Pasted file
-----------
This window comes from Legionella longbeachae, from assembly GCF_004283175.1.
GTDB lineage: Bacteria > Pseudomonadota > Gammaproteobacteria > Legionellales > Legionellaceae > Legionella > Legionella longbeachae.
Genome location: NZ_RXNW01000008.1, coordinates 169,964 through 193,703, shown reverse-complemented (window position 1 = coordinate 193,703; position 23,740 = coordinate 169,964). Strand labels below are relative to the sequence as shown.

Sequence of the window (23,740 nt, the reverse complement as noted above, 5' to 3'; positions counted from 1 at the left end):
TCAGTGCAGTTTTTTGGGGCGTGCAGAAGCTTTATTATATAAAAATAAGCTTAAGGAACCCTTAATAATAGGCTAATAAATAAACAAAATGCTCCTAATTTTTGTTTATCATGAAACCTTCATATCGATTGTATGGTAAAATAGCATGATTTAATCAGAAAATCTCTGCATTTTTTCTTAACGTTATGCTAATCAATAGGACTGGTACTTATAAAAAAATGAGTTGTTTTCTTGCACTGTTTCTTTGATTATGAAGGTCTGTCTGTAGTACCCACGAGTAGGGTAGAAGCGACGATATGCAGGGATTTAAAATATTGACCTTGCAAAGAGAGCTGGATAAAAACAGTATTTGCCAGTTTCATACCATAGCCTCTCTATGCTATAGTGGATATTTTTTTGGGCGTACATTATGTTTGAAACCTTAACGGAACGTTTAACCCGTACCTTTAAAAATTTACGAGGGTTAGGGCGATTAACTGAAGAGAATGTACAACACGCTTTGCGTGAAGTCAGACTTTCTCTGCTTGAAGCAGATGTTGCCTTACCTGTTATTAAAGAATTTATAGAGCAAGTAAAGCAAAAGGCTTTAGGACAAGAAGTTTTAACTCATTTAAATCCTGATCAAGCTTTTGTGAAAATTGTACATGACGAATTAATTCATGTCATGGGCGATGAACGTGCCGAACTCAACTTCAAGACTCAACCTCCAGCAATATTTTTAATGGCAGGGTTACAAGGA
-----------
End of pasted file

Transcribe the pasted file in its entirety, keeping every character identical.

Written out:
This window comes from Legionella longbeachae, from assembly GCF_004283175.1.
GTDB lineage: Bacteria > Pseudomonadota > Gammaproteobacteria > Legionellales > Legionellaceae > Legionella > Legionella longbeachae.
Genome location: NZ_RXNW01000008.1, coordinates 169,964 through 193,703, shown reverse-complemented (window position 1 = coordinate 193,703; position 23,740 = coordinate 169,964). Strand labels below are relative to the sequence as shown.

Sequence of the window (23,740 nt, the reverse complement as noted above, 5' to 3'; positions counted from 1 at the left end):
TCAGTGCAGTTTTTTGGGGCGTGCAGAAGCTTTATTATATAAAAATAAGCTTAAGGAACCCTTAATAATAGGCTAATAAATAAACAAAATGCTCCTAATTTTTGTTTATCATGAAACCTTCATATCGATTGTATGGTAAAATAGCATGATTTAATCAGAAAATCTCTGCATTTTTTCTTAACGTTATGCTAATCAATAGGACTGGTACTTATAAAAAAATGAGTTGTTTTCTTGCACTGTTTCTTTGATTATGAAGGTCTGTCTGTAGTACCCACGAGTAGGGTAGAAGCGACGATATGCAGGGATTTAAAATATTGACCTTGCAAAGAGAGCTGGATAAAAACAGTATTTGCCAGTTTCATACCATAGCCTCTCTATGCTATAGTGGATATTTTTTTGGGCGTACATTATGTTTGAAACCTTAACGGAACGTTTAACCCGTACCTTTAAAAATTTACGAGGGTTAGGGCGATTAACTGAAGAGAATGTACAACACGCTTTGCGTGAAGTCAGACTTTCTCTGCTTGAAGCAGATGTTGCCTTACCTGTTATTAAAGAATTTATAGAGCAAGTAAAGCAAAAGGCTTTAGGACAAGAAGTTTTAACTCATTTAAATCCTGATCAAGCTTTTGTGAAAATTGTACATGACGAATTAATTCATGTCATGGGCGATGAACGTGCCGAACTCAACTTCAAGACTCAACCTCCAGCAATATTTTTAATGGCAGGGTTACAAGGA